Microinteractions are part of successful design

Microinteractions show feedback, improve the sense of direct manipulation, visualize the results of actions, and help to accomplish individual tasks.

Person drawing wireframes

A well-designed product is considered to have two main good features: function and detail. Functions are the aspect of a product that attracts people; details are what holds them back, and that’s precisely why an application sets itself apart from its competitors.

Microinteractions are one of the best ways to provide user-friendly feedback from an app. Everything comes down to a human-centered design approach where the user takes the lead. Although microinteractions are often seen as secondary to design, they actually create a feeling of comfort for the user. The task of an UI designer is to create something that resolves the problem and does it “humanely”.

What are microinteractions?

Microinteractions are small interface changes that help us navigate a website or an application. Usually these are visual or sound effects that serve as a guide for the user: they show what happened, what an action will lead to or what needs to be done next.


Here are some examples of the most popular microinteractions we see every day. This is usually an animated UI element.

  • Typing… : This functionality is now part of most messaging apps and it keeps users engaged as they know that the reply is going to be immediate. In addition, it gives users a hint about when to type and when to wait until the other person finishes typing their message. 
Typing microinteraction ux design
  • Google autocomplete: Autocomplete is a feature within Google Search and it helps users to complete the search faster by generating  predictions. It also makes it possible to monitor what others are trying to find out about a particular topic.
Autocomplete google search microinteraction ux design
  • Downloading: Autocomplete is a feature within Google Search and it helps users to complete the search faster by generating  predictions. It also makes it possible to monitor what others are trying to find out about a particular topic.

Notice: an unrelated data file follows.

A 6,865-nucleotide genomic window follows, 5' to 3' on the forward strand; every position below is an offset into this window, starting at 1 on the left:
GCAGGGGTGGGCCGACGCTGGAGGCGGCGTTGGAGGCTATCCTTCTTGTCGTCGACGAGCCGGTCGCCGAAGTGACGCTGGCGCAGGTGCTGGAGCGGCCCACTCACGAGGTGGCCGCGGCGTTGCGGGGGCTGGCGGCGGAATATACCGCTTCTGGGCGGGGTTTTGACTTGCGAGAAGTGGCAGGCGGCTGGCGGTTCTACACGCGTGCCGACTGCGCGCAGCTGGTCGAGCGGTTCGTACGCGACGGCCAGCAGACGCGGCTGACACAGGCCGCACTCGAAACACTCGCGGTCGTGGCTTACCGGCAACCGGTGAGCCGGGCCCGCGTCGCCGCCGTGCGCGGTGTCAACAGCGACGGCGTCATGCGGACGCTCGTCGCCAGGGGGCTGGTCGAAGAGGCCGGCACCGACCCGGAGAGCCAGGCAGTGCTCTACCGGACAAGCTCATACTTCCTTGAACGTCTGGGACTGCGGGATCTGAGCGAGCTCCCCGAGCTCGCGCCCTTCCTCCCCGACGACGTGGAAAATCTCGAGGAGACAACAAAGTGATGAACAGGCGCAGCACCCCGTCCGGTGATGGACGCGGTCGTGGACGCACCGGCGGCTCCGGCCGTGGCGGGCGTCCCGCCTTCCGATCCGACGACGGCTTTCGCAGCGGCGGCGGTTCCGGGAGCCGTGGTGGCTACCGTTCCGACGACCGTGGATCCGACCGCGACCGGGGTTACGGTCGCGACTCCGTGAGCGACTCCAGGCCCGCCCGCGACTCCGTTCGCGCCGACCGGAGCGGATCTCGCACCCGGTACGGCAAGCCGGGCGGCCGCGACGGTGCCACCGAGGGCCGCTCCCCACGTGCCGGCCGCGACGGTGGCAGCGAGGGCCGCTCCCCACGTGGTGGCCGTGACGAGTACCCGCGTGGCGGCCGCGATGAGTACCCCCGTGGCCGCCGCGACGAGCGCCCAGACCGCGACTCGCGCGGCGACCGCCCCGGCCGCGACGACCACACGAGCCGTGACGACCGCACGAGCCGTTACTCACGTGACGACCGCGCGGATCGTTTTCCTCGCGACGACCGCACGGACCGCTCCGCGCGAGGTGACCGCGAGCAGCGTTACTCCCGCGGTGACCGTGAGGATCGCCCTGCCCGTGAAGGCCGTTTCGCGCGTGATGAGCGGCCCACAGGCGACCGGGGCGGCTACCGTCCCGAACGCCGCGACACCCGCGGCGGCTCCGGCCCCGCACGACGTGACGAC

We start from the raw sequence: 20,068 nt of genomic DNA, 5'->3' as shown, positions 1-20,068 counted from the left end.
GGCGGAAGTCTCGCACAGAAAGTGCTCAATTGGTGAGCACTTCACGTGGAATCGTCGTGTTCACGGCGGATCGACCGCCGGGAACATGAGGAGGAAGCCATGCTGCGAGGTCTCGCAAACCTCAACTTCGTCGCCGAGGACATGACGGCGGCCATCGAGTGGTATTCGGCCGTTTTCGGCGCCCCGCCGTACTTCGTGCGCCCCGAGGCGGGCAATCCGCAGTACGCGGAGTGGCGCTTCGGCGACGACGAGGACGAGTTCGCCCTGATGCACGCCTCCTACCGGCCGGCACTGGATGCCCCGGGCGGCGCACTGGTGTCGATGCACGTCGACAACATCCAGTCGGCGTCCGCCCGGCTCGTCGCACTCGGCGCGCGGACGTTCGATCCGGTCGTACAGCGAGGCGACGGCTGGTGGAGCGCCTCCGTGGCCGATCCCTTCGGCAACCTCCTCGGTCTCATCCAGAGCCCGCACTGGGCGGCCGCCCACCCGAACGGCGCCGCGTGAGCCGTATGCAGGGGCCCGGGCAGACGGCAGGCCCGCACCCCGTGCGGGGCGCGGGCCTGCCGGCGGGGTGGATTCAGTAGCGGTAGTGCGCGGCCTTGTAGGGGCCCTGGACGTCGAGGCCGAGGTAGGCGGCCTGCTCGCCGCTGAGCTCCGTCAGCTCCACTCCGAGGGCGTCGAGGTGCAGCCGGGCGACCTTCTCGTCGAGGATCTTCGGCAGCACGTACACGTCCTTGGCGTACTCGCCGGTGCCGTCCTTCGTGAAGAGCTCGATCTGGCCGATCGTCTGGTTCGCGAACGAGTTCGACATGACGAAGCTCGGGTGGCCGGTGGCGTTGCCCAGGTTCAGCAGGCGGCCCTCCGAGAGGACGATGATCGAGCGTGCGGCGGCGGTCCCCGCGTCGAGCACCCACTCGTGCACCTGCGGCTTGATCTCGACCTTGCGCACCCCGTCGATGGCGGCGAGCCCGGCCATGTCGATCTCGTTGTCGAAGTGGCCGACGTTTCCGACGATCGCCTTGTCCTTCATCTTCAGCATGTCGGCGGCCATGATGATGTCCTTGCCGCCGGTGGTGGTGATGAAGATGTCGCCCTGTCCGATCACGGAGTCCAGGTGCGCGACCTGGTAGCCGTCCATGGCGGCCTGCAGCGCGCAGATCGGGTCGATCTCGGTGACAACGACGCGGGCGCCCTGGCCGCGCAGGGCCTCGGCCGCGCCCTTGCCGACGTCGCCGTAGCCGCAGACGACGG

Downloading bar microinteraction ux desiign

The good thing about microinteractions is that they can be used in many locations and with many potential actions. Although they are usually used in the following cases:

  • Show system status: The interface should tell the user what is going on or where the user is located. Don’t let the users get bored – tell them what’s going on and how long they must wait. For example, the loading progress bar engages the user and helps not to get confused).
  • Call attention to changes: Sometimes you have to not only display a notification, but also ensure that the user sees it. An animation will help capture the user’s attention and will not let you lose sight of important information.
  • Clear navigation between context: Use animation to smoothly transition the user from one navigation context to another and explain how the organization of items on the screen has changed. This is especially important on mobile devices and smartwatches – due to the fact that it’s impossible to fit a lot of information on a small screen. The key is to maintain clear navigation between pages so that users understand where it came from. The transitions between different visual states should be clear, smooth and easy. 
  • Input field: Data entry is one of the most important elements of any application and micro interactions make this process more convenient.
  • Call to action: Microinteractions can inspire users to interact and they can bring empathy to the user experience. However, it is important to consider the long-term perspective – won’t the users get bored with a microinteraction when they encounter it for the hundredth time? Or will it always be clean and discreet?

Conclusion: Microinteractions should save time by instantly transmitting information without distracting or tiring the user. It is neccesary to make microinteractions more humanely and focus on the visual harmony. After all, good design is always a full stack- from functional part to microinteractions.


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